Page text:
How will Apple spin iTunes on iPad?

What's Apple going to do with all that extra screen real estate in relation to music? Not much at launch, but look for new menu options and perhaps the rebirth of iTunes LP.

Matt Rosoff
Matt Rosoff is an analyst with Directions on Microsoft, where he covers Microsoft's consumer products and corporate news. He's written about the technology industry since 1995, and reviewed the first Rio MP3 player for CNET.com in 1998. He is a member of the CNET Blog Network. Disclosure. You can follow Matt on Twitter @mattrosoff.
Matt Rosoff
2 min read

Apple posted some short Guided Tour videos about the iPad on Monday, confirming my first impression that the iPad isn't a great leap forward for music. That's understandable, since there are other gaps that the iPad is trying to fill first--I think the big draw will be iBooks and Web surfing from the couch over a Wi-Fi connection, which can be done with an iPhone today with much eyestrain.

The Genius Mixes feature on the iPad. Apple

But the video about music playback (labeled "iPod") did give a couple of hints on how the iPad might evolve to take advantage of all that extra screen real estate. In particular, the menu on the left side of the screen will broaden exposure to some cool features that are buried on the iPhone. The Genius Mixes feature comes to mind. Introduced with iTunes 9 and the iPhone 3.1 software update last September, this feature automatically creates endlessly looping mixes of similar songs in your library. (The iTunes 9.1 software update--released Tuesday and required for syncing your computer with the iPad--lets you rename and delete Genius Mixes for the first time.)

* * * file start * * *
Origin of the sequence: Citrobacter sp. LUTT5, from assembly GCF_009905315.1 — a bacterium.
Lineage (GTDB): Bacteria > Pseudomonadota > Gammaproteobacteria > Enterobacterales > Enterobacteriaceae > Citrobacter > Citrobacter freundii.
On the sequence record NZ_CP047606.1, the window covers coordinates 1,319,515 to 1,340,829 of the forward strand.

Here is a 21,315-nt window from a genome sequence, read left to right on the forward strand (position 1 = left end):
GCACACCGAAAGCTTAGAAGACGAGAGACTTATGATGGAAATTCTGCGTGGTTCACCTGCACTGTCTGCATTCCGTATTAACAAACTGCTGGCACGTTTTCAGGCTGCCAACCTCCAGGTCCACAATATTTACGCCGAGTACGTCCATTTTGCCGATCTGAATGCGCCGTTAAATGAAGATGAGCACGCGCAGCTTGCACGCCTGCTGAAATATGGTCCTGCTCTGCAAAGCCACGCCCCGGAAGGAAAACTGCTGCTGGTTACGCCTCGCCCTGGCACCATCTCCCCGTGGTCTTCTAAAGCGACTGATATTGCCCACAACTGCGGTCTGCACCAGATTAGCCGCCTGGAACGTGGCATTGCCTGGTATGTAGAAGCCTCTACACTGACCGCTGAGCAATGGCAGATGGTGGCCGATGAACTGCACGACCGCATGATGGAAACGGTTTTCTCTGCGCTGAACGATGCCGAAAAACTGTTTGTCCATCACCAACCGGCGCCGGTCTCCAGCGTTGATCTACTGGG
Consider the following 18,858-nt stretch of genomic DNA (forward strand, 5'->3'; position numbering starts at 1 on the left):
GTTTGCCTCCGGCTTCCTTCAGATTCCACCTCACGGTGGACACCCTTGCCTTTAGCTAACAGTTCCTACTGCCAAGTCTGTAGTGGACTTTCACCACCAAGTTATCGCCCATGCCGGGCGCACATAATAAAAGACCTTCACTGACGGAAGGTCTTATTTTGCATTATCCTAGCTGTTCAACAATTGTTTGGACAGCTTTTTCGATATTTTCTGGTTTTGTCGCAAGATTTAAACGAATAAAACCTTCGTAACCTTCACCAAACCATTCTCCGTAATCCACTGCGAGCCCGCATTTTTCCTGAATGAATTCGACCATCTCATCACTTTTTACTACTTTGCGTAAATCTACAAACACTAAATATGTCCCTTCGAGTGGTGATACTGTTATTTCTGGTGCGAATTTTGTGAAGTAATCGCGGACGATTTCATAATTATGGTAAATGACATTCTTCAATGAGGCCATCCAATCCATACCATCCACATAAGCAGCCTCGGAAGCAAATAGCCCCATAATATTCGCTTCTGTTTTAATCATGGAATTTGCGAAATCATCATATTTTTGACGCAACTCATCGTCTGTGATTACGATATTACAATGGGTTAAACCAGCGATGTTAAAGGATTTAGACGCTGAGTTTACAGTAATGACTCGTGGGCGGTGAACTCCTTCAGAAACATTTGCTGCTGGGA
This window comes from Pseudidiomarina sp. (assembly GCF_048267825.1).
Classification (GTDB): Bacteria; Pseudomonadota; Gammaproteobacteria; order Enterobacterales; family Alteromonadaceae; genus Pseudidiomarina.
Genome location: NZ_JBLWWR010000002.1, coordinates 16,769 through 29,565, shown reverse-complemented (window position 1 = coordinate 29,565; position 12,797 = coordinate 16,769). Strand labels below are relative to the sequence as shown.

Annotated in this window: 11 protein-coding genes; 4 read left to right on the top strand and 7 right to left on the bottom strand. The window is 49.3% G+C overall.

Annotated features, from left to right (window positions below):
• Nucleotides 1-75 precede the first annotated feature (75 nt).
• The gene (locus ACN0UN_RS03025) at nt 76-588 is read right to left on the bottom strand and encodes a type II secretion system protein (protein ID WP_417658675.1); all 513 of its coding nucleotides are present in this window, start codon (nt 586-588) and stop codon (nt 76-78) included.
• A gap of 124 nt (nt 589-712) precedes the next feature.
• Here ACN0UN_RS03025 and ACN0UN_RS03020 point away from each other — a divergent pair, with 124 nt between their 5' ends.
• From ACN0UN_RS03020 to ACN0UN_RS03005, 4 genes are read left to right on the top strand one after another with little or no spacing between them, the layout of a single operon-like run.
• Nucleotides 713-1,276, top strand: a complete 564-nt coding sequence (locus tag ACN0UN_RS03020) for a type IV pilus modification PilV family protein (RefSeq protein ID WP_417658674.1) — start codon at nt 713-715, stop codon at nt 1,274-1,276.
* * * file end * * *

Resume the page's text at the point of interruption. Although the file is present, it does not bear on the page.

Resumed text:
Unlike the regular Genius feature, Genius Mixes doesn't require you to build off a currently playing "seed" song, which can be hit or miss--some songs simply don't appear enough on other users' playlists for Apple to build a Genius playlist. Rather, if I want to hear an Indie Rock Mix, or AOR Classic Rock Mix, or Art & Experimental Mix, I can simply hit the icon and it starts playing. The Genius Mixes feature also offers a more coherent playback experience than simply shuffling among songs in the same genre.

But to get Genius Mixes on an iPhone or iPod Touch, you need to dig deep into menu options to drag the Genius icon onto the dock. With the iPad, it's easily available from the left side menu.

The other thing that struck me while watching the video was how dull regular album art is when displayed on a larger screen. I wonder if the iPad will finally help the iTunes LP format take off--it seems like the perfect venue.